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14.  47 U.S.C. 159(b)(3). But see Comsat Corp. v. FCC, 114 F.3d 223, 227 (D.C. Cir. 1997) (“Where, as here, we find that the Commission has acted outside the scope of its statutory mandate, we also find that we have jurisdiction to review the Commission's action.”)

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15.  Assessment and Collection of Regulatory Fees for Fiscal Year 2013, Report and Order, MD Docket No. 13-140, 78 FR 52433, at 52436-52437 at paras. 10-15 (August 23, 2013) (FY 2013 Report and Order).

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16.  In 2012, the GAO concluded that the Commission should conduct an overall analysis of the regulatory fee categories and perform an updated FTE analysis by fee category. GAO “Federal Communications Commission Regulatory Fee Process Needs to be Updated,” GAO-12-686 (Aug. 2012) (GAO Report) at 36, (available at http://www.gao.gov/​products/​GAO-12-686).

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17.  FY 2013 Report and Order, 78 FR 52433, 52436-52438 at paras. 12-21, (August 23, 2013) (FY 2013 Report and Order).

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18.  FY 2014 Report and Order, 79 FR 54190 at 54195-54196 at paras. 28-31, (September 11, 2014) (FY 2014 Report and Order).

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19.  FY 2014 Further Notice of Proposed Rulemaking, 79 FR 63883 at 63885-63886 at paras. 10-15, (October 27, 2014) (FY 2014 Further Notice of Proposed Rulemaking).

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21.  Includes satellites, earth stations, submarine cable, and bearer circuits.

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22.  Includes Commercial Mobile Radio Service (CMRS), CMRS messaging, Broadband Radio Service/Local Multipoint Distribution Service (BRS/LMDS), and multi-year wireless licensees.

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23.  Includes Interstate Telecommunications Service Providers (ITSP) and toll free numbers.

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24.  Includes AM radio, FM radio, television, low power/FM, cable and IPTV, DBS, and Cable Television Relay Service (CARS) licenses.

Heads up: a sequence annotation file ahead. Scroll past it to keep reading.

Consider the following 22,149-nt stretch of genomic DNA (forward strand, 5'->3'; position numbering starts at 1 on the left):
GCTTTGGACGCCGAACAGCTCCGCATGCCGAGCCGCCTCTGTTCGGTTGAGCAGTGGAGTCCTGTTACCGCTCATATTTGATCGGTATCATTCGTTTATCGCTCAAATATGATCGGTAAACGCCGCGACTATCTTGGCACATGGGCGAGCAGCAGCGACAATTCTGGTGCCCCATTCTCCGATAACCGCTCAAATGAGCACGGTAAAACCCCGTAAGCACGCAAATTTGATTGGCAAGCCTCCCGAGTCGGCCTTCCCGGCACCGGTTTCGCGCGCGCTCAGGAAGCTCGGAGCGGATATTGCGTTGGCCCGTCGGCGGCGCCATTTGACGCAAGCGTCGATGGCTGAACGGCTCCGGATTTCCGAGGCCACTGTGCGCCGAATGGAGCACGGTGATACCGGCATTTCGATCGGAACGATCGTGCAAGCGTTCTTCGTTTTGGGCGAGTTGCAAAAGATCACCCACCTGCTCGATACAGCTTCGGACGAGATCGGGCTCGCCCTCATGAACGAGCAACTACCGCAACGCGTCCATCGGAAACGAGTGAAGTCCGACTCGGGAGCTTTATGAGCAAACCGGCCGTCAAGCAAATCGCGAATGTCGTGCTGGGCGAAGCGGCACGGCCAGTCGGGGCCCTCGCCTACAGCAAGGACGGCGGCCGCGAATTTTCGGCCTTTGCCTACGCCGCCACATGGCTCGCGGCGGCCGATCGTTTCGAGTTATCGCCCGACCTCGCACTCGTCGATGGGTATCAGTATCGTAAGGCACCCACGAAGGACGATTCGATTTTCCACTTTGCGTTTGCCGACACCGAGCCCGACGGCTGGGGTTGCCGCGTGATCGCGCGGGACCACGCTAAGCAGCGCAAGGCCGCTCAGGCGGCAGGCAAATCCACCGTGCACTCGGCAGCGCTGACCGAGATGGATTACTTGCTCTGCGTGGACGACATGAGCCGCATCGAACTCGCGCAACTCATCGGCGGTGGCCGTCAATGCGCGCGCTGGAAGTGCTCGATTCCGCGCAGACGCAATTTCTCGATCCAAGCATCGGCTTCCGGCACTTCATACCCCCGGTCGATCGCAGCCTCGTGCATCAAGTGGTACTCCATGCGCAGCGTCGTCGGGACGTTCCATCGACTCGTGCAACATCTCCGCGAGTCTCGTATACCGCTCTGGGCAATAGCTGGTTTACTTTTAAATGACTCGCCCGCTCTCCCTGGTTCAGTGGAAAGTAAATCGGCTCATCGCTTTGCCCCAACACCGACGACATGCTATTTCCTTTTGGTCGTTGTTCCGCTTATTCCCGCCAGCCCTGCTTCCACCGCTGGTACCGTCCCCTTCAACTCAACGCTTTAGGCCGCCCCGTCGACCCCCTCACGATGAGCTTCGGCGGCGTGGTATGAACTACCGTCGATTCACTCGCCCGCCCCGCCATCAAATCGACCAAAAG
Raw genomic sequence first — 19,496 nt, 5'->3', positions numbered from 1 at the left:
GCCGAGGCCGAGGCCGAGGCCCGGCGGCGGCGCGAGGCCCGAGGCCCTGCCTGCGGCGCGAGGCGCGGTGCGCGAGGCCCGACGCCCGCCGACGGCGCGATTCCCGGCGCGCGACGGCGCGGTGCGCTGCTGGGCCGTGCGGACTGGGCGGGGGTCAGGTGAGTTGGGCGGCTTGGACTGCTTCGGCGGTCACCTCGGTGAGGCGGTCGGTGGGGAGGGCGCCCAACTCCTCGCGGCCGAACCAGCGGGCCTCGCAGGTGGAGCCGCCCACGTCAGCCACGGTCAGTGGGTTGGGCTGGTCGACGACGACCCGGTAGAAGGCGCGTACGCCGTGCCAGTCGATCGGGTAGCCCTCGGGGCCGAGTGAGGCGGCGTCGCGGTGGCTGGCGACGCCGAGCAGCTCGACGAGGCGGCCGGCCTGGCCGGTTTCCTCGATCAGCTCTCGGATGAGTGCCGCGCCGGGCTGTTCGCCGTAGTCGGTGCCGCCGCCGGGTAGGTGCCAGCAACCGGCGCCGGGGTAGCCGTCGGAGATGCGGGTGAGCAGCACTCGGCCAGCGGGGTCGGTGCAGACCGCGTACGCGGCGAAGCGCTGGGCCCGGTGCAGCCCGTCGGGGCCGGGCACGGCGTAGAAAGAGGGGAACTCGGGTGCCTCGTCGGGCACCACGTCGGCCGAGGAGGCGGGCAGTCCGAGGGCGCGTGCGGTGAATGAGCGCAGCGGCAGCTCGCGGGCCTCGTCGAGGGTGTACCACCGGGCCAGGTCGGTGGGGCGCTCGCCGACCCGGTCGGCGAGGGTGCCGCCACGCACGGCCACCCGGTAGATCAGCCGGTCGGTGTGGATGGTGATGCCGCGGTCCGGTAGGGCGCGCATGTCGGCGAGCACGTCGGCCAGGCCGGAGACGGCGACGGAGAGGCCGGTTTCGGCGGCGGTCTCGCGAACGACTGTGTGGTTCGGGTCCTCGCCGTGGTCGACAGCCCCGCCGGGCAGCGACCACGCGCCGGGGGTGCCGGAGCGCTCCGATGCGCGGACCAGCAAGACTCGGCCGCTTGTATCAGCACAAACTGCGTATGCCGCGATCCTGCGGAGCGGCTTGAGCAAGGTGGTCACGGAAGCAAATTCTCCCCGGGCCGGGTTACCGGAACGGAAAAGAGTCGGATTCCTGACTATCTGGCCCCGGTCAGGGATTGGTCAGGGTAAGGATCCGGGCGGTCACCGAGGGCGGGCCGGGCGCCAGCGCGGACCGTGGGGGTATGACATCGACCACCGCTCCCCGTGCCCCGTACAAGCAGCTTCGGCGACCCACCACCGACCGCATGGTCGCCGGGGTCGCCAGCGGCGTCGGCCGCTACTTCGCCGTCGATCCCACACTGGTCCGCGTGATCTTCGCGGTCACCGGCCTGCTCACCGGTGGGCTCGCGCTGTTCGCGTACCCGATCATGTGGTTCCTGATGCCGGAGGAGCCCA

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26.  See section III.B.3.

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27.  When the Commission added IPTV to the cable television category, it set the initial rate for IPTV equal to the cable television rate. See FY 2013 Report and Order, 78 FR 52433 at 52443-52444 at paras. 35-36, (August 23, 2013) (FY 2013 Report and Order). Last year, we invited “further comment on whether regulatory fees paid by DBS providers should be included in the cable television and IPTV category and assessed in the same manner.” FY 2014 NPRM, 79 FR 37982 at 37991 at para. 49 (July 3, 2014) (FY 2014 Notice of Proposed Rulemaking). In the FY 2014 Further Notice of Proposed Rulemaking, we sought comment on “whether DBS providers should pay a regulatory fee . . . at a much lower rate than that for other MVPDs, such as one-tenth of the anticipate revenue if DBS were combined with MVPD.” FY 2014 Further Notice of Proposed Rulemaking, 79 FR 63883 at 63886 at para. 13 (October 27, 2014) (FY 2014 Further Notice of Proposed Rulemaking).

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28.  DIRECTV and DISH Comments at 11.

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29.  See FY 2014 Report and Order, 79 FR 54190 at 54195 at paras. 28-31 (September 11, 2014) (FY 2014 Report and Order).

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30.  When the Commission first sought comment on assessing Responsible Organizations (or RespOrgs), it discussed a rate of one penny per month per number and estimated that regulatory fees for toll-free numbers would approximate $4 million at that rate. See FY 2014 NPRM, 79 FR 37982 at 37993 at para 57 (July 3, 2014) (FY 2014 Notice of Proposed Rulemaking).

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31.  We adopted a reallocation for submarine cable systems and bearer circuits in the FY 2014 Report and Order and indicated that we would revisit this issue in future proceedings to determine if additional adjustment would be warranted. See FY 2014 Report and Order, 79 FR 54190 at 54192-54193 at para. 14 (September 11, 2014) (FY 2014 Report and Order).

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32.  See Table B, AM Class, A, B, C, D, and FM categories, total 10,226; TV digital markets 1-100 + remaining markets + the LPTV category, total 4,754.